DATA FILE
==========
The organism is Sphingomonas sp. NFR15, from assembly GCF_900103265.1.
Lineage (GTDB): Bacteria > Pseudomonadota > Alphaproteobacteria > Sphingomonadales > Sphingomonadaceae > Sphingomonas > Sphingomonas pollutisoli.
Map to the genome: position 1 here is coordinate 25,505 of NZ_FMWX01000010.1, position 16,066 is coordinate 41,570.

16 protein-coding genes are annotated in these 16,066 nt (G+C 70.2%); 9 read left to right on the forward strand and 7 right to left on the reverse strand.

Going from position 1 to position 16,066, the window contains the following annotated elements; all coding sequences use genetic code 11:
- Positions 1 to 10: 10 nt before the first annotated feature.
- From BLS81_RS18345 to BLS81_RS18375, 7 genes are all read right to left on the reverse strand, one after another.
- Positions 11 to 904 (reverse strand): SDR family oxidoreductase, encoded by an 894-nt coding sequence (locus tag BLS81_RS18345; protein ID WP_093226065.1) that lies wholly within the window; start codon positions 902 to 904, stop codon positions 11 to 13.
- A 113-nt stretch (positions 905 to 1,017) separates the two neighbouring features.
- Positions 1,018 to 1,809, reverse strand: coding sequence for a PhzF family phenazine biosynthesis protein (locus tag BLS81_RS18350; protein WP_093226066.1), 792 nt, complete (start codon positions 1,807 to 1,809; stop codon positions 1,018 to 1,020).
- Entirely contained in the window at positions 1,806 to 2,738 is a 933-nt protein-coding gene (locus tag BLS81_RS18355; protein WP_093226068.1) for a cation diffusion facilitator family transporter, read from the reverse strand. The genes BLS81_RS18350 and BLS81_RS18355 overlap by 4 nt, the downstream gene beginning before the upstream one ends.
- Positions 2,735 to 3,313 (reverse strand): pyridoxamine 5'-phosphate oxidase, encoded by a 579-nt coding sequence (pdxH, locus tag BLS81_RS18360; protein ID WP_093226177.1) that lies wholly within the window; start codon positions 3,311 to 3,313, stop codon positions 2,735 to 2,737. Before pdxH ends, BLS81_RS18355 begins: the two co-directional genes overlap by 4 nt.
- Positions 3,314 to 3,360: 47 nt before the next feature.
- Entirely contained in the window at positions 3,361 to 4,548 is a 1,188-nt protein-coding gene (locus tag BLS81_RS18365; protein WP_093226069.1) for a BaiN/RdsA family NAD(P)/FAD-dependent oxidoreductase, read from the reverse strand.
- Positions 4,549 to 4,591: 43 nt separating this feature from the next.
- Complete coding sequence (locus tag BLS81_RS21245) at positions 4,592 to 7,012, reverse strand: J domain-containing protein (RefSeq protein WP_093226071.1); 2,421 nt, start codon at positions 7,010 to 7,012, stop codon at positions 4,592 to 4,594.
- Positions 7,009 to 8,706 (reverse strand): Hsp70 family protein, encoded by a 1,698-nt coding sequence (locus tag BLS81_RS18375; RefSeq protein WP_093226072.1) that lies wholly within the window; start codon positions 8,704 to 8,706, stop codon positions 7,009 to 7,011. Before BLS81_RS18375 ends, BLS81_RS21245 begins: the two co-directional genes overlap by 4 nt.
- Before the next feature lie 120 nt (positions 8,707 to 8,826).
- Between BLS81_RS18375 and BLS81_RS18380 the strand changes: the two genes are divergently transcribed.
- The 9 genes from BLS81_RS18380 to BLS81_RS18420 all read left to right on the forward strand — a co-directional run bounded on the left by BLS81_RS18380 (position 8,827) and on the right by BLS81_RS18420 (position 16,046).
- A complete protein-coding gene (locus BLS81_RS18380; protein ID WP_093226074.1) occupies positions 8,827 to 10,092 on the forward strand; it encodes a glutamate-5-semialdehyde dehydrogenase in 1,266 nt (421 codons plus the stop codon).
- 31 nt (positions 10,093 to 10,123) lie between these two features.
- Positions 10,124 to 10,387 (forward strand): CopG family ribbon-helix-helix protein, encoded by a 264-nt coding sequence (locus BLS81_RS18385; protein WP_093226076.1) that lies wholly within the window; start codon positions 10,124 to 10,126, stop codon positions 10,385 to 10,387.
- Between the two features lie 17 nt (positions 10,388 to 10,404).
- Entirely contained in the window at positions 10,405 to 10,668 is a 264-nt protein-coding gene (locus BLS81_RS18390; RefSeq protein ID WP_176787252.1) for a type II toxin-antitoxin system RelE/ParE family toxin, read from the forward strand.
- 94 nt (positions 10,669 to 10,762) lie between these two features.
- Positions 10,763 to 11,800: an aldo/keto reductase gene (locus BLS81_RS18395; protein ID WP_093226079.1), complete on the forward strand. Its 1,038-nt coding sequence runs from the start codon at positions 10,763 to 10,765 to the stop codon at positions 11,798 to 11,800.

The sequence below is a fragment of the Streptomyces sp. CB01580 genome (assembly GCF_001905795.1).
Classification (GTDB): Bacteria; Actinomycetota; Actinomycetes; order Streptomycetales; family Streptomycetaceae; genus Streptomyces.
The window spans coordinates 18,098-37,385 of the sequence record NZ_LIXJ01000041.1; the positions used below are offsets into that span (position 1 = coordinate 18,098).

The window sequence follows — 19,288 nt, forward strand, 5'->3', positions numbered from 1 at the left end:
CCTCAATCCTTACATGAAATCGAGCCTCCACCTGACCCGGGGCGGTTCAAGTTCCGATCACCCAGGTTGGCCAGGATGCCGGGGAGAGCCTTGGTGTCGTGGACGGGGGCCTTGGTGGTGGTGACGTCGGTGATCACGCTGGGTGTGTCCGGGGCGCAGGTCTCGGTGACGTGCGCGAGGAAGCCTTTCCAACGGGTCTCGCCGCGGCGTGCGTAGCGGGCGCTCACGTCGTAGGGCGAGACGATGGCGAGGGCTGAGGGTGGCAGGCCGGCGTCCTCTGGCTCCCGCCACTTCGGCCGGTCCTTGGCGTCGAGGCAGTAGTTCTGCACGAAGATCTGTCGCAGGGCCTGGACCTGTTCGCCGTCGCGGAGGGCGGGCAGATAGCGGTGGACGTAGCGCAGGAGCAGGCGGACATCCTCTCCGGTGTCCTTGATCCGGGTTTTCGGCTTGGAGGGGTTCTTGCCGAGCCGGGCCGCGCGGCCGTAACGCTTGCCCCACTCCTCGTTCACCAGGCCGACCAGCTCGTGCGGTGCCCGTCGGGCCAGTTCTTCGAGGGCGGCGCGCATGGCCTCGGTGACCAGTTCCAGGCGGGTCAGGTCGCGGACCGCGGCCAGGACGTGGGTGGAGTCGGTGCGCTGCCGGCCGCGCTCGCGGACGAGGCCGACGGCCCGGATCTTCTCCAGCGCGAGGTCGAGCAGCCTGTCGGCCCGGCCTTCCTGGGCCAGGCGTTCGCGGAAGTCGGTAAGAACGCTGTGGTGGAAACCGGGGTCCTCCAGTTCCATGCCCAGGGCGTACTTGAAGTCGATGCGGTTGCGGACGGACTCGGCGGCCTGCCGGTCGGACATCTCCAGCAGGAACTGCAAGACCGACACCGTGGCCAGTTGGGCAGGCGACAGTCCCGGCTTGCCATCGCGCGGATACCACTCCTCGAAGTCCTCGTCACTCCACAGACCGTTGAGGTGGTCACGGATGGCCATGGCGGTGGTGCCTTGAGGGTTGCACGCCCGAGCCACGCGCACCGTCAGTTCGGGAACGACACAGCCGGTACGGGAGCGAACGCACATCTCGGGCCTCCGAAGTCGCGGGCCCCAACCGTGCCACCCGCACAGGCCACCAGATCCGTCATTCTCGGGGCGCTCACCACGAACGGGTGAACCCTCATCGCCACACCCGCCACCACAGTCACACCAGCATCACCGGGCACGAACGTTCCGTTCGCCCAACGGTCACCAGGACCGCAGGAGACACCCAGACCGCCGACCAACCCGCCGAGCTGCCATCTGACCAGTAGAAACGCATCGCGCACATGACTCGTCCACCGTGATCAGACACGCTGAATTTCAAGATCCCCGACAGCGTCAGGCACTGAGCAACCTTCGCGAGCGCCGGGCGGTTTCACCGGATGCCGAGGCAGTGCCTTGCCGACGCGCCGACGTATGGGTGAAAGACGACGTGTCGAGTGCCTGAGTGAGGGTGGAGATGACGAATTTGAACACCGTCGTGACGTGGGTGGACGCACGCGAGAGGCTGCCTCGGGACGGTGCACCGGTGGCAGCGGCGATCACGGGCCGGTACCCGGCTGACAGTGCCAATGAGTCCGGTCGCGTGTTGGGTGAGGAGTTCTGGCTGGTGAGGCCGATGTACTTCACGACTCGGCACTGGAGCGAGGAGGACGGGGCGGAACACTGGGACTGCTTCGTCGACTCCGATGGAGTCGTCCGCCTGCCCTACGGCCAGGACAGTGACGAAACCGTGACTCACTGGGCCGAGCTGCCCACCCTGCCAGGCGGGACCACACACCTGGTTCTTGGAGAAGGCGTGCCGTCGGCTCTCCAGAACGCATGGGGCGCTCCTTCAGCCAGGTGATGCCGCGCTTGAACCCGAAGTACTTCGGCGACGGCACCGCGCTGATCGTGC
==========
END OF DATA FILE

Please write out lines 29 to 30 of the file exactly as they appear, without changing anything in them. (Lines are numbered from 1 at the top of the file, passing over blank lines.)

Classification (GTDB): Bacteria; Actinomycetota; Actinomycetes; order Streptomycetales; family Streptomycetaceae; genus Streptomyces.
The window spans coordinates 18,098-37,385 of the sequence record NZ_LIXJ01000041.1; the positions used below are offsets into that span (position 1 = coordinate 18,098).